For the sake of brevity I didn’t cover my contacts with the ISP but there have been a few of course but without the phone [I ditched my mobile when I retired] I have to drive to an Optus store to report. I’m on my way again now.

        How does one escalate?

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        • #
          Graeme No.3

          Hanrahan:

          Drive into the store. That will get attention.

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          • #
            toorightmate

            Drive over Kevin Rudd on the way to the store.
            He started the shambles. Yet another of his litany of disasters.

            30

        • #
          yarpos

          Reality is you cant really escalate that much, as you have no relationship with the NBN (and to be faor its not a rolled gold certainty that its theor issue)

          Two things come to mind:

          a) threaten and be prepared to act on on switching ISPs, if they arent delivering;
          b) write to you local federal member highlighting a summarised timeline and asking for escalation /help

          If you are in a 4G mobile area you can access the Internet via a mobile phone or a “dongle” using the 4G network and get quite respectable speeds. We use it often when travelling.

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        • #
          PeterS

          When I had a problem (different to yours) I first escalated to the office of the CEO (Telstra). Someone contacted me personally and said they would now handle the issue, and they did. It was resolved in a couple of days. The next stop would have been the TIO:

          Resolving complaints

          20

        • #
          Another Ian

          Hanrahan

          A thing I just learnt – which might not work if you’re not on satellite

          The modem for those has a circular indicator light which is usually blue. Apparently if it is not blue the fault is NBN, if blue and not working it is your ISP

          30

    • #
      Allen Ford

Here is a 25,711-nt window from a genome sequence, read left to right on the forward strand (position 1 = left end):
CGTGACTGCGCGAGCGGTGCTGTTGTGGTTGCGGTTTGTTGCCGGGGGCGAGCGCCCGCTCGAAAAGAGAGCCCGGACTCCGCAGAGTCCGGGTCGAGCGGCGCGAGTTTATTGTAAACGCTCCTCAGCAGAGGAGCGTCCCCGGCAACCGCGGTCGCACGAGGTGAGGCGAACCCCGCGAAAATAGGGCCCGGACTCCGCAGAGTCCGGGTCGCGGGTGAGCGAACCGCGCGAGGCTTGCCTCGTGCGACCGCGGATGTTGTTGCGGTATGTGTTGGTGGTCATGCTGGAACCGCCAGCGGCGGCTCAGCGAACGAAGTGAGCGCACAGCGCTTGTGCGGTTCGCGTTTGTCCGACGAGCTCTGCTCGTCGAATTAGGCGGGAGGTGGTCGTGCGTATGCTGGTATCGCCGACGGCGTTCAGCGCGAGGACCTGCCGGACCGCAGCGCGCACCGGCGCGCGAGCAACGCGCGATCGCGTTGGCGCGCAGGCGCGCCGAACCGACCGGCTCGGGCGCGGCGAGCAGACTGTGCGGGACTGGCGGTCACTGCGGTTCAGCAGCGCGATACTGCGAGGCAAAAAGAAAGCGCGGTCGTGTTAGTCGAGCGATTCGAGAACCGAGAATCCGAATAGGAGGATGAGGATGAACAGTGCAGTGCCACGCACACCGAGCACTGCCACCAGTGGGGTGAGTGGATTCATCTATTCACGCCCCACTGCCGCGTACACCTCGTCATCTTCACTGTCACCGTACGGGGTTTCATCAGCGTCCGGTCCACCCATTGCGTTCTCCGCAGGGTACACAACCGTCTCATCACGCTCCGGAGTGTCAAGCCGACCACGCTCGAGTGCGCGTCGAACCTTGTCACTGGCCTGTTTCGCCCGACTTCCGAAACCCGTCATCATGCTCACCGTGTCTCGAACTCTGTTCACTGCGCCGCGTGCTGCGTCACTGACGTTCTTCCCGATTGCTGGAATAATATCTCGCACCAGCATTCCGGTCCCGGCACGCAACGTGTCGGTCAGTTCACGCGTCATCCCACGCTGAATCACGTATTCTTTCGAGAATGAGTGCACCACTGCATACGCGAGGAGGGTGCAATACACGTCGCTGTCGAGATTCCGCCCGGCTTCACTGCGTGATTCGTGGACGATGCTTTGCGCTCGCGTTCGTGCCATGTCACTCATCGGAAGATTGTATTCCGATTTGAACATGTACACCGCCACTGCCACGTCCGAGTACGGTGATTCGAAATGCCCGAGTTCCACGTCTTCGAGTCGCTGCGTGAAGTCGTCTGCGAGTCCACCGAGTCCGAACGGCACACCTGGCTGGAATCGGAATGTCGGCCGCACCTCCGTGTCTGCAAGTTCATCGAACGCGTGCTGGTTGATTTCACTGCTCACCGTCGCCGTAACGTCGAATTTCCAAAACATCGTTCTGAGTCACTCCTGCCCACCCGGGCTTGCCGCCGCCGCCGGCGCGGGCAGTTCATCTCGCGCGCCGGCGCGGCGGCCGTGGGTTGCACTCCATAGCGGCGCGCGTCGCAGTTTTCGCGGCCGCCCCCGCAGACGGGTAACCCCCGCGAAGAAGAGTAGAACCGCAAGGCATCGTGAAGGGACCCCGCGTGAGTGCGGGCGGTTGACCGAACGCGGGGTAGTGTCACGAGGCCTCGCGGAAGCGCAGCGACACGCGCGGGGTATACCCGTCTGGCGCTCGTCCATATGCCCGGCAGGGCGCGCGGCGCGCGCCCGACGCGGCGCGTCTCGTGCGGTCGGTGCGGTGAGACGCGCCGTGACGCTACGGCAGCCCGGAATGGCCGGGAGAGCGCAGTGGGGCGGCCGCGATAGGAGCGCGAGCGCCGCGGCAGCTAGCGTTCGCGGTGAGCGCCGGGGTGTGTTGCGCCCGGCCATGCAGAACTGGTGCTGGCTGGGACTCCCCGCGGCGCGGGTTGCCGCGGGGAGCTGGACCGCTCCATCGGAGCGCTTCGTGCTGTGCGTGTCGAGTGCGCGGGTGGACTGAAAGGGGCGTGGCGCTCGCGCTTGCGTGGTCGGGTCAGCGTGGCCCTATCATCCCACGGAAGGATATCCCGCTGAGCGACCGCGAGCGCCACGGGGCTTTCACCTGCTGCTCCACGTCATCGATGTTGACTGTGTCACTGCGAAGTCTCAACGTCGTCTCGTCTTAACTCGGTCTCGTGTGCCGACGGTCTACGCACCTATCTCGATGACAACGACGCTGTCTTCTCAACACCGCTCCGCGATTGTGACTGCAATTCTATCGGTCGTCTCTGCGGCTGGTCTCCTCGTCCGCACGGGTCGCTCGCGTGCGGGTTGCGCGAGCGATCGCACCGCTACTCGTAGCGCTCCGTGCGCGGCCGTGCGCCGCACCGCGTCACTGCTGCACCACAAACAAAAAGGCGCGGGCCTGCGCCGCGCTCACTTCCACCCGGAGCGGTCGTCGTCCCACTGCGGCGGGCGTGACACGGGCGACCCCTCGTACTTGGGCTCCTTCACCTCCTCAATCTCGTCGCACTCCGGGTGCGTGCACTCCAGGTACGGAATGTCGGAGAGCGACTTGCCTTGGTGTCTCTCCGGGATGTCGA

We had a problem with our phone, recently, with dropouts and a broken up voice out signal, according to our hapless friends on the receiving end. To cut a long story short, we were advised by the Telstra techy guy to turn the modem electricity supply off, then restart it. It worked, although there were a few anxious minutes waiting for the modem to reboot itself.

      We now have a phone service functioning better than ever! The incoming and outgoing signals are loud and clear.

      If this does not work for you, then you probably need a visit from your friendly ISP repair guy.

      40

    • #
      RickWill

      I have a Telstra NBN modem using the phone twisted pair. The old phone plugs in the modem and they also provided a new wireless phone. All have worked flawlessly for the 6 months or so since installation. We have had up to eight devices connected with at least two of them streaming on-demand and there have been no delays.

      There have been a few times when the ISP has lost connection but less than once a month and that could be at Telstra’s end.

      20

      • #
        yarpos

        Our experience with NBN fixed wireless has been very good also. They have to deal with a mixed bag of technologies, locations and ISPs and its sounds like Hanrahan has got a short straw somehwere along the line.

        10

  • #
    Roy Hogue

    Meanwhile things are getting hot on the big island of Hawaii. Recent reports say more than 20 new vents have opened up. One estimate from the USGS (US Geological Survey) was saying there’s potential for rocks as heavy as 5 tons to be hurled into the air. I don’t know whether something that heavy will be thrown around like a ping pong ball but Mt. Saint Helens blew off the entire top of the cone in one big burp, flattening timber many miles away. Unbelievable energy down there is just waiting for a chance to do what it wants to do.

    I don’t know what will happen and probably neither does the USGS but I think if your field of study is volcanic activity this will be your best opportunity since Mt. Saint Helens. And if you’re thing is to run from danger that new activity looks like a very good place to run from.

    This is a selection of what’s on the net about it.

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    • #
      RicDre

      I visited Mt. Saint Helens a few years after its 1980 eruption. Everything near the mountain was covered in gray ash making it look like a moonscape. The eruption was triggered by an earthquake which caused a land slide on one side of the mountain releasing the pressure that had built up in the mountain which then destroyed what remained of that side of the mountain and a portion of the top of the mountain. Since the side of the mountain was gone, when I was there you could clearly see the dome reforming over the magma chamber with a good pair of field glasses from the observation area that was the closest point to the mountain we were allowed to go. Steam was rising from the dome which made me a little nervous to be that close to the mountain.